While the agency's satellites image the wildfires from space, scientists are flying over burn areas, using smoke-penetrating technology to better understand the damage.
A NASA aircraft equipped with a powerful radar took to the skies this month, beginning a science campaign to learn more about several wildfires that have scorched vast areas of California. The flights are being used to identify structures damaged in the fires while also mapping burn areas that may be at future risk of landslides and debris flows.
They're part of the ongoing effort by NASA's Applied Sciences Disaster Program in the Earth Sciences Division, which utilizes NASA airborne and satellite instruments to generate maps and other data products that partner agencies on the ground can utilize to track fire hotspots, map the extent of the burn areas, and even measure the height of smoke plumes that have drifted over California and neighboring states.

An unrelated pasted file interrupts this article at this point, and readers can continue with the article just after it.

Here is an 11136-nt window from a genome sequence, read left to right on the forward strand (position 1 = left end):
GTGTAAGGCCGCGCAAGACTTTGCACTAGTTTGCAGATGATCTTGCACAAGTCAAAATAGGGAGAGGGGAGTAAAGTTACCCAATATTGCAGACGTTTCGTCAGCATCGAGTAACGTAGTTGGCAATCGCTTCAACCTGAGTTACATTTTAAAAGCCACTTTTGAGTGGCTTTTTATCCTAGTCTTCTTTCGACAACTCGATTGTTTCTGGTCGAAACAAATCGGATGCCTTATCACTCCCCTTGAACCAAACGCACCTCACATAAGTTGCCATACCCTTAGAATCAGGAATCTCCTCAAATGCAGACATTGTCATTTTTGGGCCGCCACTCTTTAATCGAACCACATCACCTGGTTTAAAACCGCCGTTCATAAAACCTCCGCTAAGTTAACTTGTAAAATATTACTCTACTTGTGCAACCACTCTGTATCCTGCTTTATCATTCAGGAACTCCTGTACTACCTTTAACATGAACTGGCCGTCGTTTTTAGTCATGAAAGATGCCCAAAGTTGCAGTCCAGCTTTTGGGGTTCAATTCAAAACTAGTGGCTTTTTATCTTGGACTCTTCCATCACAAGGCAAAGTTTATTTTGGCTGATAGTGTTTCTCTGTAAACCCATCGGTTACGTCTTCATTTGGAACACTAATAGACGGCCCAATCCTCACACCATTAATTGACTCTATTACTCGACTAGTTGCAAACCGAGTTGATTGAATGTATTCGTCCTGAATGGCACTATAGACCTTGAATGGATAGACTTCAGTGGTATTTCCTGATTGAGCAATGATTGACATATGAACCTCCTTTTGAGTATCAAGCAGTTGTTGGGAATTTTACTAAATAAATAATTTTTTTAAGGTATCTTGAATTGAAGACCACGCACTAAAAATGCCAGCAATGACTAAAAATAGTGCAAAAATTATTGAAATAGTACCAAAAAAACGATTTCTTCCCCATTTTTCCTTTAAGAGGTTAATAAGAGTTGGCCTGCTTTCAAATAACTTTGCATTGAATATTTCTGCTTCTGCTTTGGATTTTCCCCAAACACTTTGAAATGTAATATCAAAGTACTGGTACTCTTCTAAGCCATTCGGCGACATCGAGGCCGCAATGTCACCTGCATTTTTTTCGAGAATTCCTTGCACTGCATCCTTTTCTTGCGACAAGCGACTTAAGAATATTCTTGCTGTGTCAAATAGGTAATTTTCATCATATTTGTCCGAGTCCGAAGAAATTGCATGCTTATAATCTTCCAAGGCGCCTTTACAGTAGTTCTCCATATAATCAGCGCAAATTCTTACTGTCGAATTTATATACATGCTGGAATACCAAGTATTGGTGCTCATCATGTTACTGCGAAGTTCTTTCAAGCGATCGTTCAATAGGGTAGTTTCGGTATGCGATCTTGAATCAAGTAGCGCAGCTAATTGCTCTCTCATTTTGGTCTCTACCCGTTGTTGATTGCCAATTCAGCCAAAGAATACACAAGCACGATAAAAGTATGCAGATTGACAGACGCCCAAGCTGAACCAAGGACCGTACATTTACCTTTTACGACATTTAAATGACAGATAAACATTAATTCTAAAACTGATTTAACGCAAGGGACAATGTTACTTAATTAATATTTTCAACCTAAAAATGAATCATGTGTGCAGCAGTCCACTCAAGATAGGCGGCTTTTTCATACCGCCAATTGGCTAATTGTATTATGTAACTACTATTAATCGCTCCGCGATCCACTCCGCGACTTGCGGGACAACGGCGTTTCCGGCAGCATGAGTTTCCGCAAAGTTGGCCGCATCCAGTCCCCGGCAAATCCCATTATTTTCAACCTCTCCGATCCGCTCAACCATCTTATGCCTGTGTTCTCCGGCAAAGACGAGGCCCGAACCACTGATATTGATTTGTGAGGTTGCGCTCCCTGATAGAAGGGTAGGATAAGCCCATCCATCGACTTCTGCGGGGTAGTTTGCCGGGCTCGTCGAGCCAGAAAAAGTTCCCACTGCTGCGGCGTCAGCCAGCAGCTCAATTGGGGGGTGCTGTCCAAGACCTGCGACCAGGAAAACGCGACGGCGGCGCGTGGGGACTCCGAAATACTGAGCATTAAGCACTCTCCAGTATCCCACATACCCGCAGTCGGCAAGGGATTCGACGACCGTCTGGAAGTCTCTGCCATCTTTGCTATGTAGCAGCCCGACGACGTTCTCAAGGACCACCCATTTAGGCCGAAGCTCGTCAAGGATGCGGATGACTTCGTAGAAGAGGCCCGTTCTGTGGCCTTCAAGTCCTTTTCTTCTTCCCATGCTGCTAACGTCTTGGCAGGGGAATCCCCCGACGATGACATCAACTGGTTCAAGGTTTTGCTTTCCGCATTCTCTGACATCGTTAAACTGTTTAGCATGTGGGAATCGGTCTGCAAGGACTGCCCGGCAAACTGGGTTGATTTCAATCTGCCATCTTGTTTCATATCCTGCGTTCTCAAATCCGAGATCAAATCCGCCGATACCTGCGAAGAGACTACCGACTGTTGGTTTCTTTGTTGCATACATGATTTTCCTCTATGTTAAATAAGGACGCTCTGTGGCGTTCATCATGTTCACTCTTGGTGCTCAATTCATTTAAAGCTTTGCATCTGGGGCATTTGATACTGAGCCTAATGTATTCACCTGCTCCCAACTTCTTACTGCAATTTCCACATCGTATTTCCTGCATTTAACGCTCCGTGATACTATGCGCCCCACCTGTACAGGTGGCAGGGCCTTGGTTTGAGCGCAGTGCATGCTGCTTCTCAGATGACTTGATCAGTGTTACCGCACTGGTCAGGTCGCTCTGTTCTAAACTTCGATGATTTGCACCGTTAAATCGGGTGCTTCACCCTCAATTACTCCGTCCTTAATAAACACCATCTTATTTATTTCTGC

Equipped with the Uninhabited Air Vehicle Synthetic Aperture Radar (UAVSAR) instrument, the C-20A jet began flights from NASA's Armstrong Flight Research Center near Palmdale, California, on Sept. 3. This first flight surveyed the LNU Lightning Complex burn area northeast of San Francisco. A Sept. 9 flight focused on fires south of Monterey in Central California.
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